here once was a time in Cincinnati’s storied barbecue history when Montgomery Inn was regarded as the pinnacle of divine meatiness, or so our generation is told repeatedly by our grandparents. But we know it’s the crafty pop-up dives armed with well-seasoned smokers that now get all the deserved attention. Eli’s BBQ, listed this year as the sole Ohio restaurant in Yelp’s “Top 100 Places to Eat in the U.S.,” has effectively squashed area competition. Is there a restaurateur out there with the molasses to knock Eli’s off its smoky perch?
Enter chef Daniel Wright and his latest Vine Street venture, Pontiac Bourbon & BBQ. With successful eateries Senate and Abigail Street firmly under his belt, Wright eagerly snatched up the gauntlet thrown by his friends at Eli’s, who had stepped away from a Gateway Quarter second location in favor of a Findlay Market storefront (previously, Eli’s only brick-and-mortar was in the East End).
In preparation for the challenge, Wright and his head chef, Jeremy Manis, trekked to a number of Southern barbecue hot spots to discover what it takes to make the best Texas brisket, Carolina pulled pork, Saint Louis-style ribs and smoked turkey. The result is a marriage of techniques Wright hopes folks will start calling “Ohio-style” barbecue.
My girlfriend and I arrived early enough to beat the pressing lunch crowd one recent weekday afternoon. Given Pontiac’s neon scripted sign and superbly comfortable pale blue leather booths, we felt as though we’d stepped foot inside an old, well-maintained Cadillac. A ’70s-era reel-to-reel player piped out Blues, while the bar’s big-screen TV mutely showcased ’80s movies, ostensibly pulled from Wright’s childhood.
Pontiac, named for a Chicago café where Wright and his wife shared their first date, features a quirky coupling of barbecue and Tiki-style cocktails along with more than 100 bourbon varieties, 10 draft beers and an assortment of popular bottles and cans. Signature Southern sodas like Ale-8, Squirt and Cheerwine round out the beverage menu, as well as Grape and Orange Nehi and Green River, a soda from Wright’s native Chicago.
In the spirit of its two sister restaurants, Pontiac offers a short two-sided menu of “snacks,” smoked meats, sandwiches, sides and a unique beef brisket burrito. Meats and one smoked vegetable medley can also be ordered by the half- or full-pound. Prices are a bit steeper than Eli’s fans are used to, but not unconscionably so.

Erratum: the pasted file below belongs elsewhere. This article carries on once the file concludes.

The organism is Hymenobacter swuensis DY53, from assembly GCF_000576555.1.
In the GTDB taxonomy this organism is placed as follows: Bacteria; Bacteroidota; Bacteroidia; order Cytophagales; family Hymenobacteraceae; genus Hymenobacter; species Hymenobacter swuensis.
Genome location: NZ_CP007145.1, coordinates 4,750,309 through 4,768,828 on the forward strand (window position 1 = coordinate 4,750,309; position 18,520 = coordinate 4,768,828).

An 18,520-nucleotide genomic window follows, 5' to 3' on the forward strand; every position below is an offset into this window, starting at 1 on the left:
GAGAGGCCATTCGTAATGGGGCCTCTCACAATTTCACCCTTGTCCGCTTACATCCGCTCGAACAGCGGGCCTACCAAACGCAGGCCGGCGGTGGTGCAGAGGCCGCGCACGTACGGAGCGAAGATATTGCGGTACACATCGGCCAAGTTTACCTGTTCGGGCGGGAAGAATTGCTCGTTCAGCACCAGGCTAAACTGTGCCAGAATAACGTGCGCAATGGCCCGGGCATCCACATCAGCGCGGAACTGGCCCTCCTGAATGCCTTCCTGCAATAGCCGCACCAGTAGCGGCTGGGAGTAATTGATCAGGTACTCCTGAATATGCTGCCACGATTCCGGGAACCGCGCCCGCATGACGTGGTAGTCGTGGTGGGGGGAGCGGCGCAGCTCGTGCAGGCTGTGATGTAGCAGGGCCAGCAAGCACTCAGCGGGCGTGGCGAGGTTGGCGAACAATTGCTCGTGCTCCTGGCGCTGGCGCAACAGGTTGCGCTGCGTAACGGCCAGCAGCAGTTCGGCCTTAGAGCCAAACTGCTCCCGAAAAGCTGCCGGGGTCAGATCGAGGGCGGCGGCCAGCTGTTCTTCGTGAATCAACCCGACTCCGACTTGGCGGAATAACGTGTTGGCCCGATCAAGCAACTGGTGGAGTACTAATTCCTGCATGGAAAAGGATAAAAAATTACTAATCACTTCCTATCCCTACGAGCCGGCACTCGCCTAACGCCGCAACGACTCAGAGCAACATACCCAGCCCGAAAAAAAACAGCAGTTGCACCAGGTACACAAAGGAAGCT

We started off with the requisite Pulled Pork Nacho Cheese Poutine ($9). Wright’s braised short-rib version at Senate may be legendary, but Pontiac’s take on the Canadian drunk-food classic is no slouch. Perfect for two, the poutine was a well-balanced ratio of crinkle-cut fries smothered in a creamy, Velveeta-inspired cheese and pulled pork saturated in sweet barbecue sauce and jalapeno slices.
With just enough time to reclaim a corner of our stomachs, we were next presented with two meaty entrées served on sheets of butcher paper: a Texas-style beef brisket sandwich ($9) with a side of bacon-fat grits ($3) and a smoked turkey sandwich ($9).
My brisket sandwich sported a soft, diminutive bun dwarfed by three heaping slices of meat topped with a peppery barbecue sauce and creamy coleslaw. Holding it inches from my mouth, I could easily smell the rich history of this slow-cooked beef’s birthplace: a white-oak fueled, carefully cured smoker. I’m usually reluctant to order brisket — it’s often served tough, dry and leathery — but Pontiac’s is easily among my favorites: It is tender and juicy, with a vibrant pink smoke ring and a pleasantly caramelized outer crust.
My girlfriend’s smoked turkey sandwich was so overloaded that she abandoned the quickly deteriorating bun and proceeded to eat its contents with a fork. Its flavor was confoundedly subtle, so much so that she felt compelled to scrape away the coleslaw and slather the turkey in barbecue sauce using one of two bottles available at every table.
We both enjoyed the side of bacon-fat grits, topped with shredded cheese, chives and crispy, crumbled bacon. The distinctive corn flavor shone through while the bacon fat took a surprisingly welcome backseat.
Wright could easily have transformed barbecue, an inherently unpretentious preparation, into something unapproachably highbrow. Instead, he’s created a restaurant for the masses, an urban dive where hipsters, dweebs, geeks, West Siders and average Joes can rub elbows with one another in a harmonious, righteous fog of evaporating meat sweat.
Pontiac Bourbon & BBQ
Hours: 11 a.m.-11 p.m. Tuesday-Thursday; 11 a.m.-midnight Friday-Saturday; 11 a.m.-10 p.m. Sunday.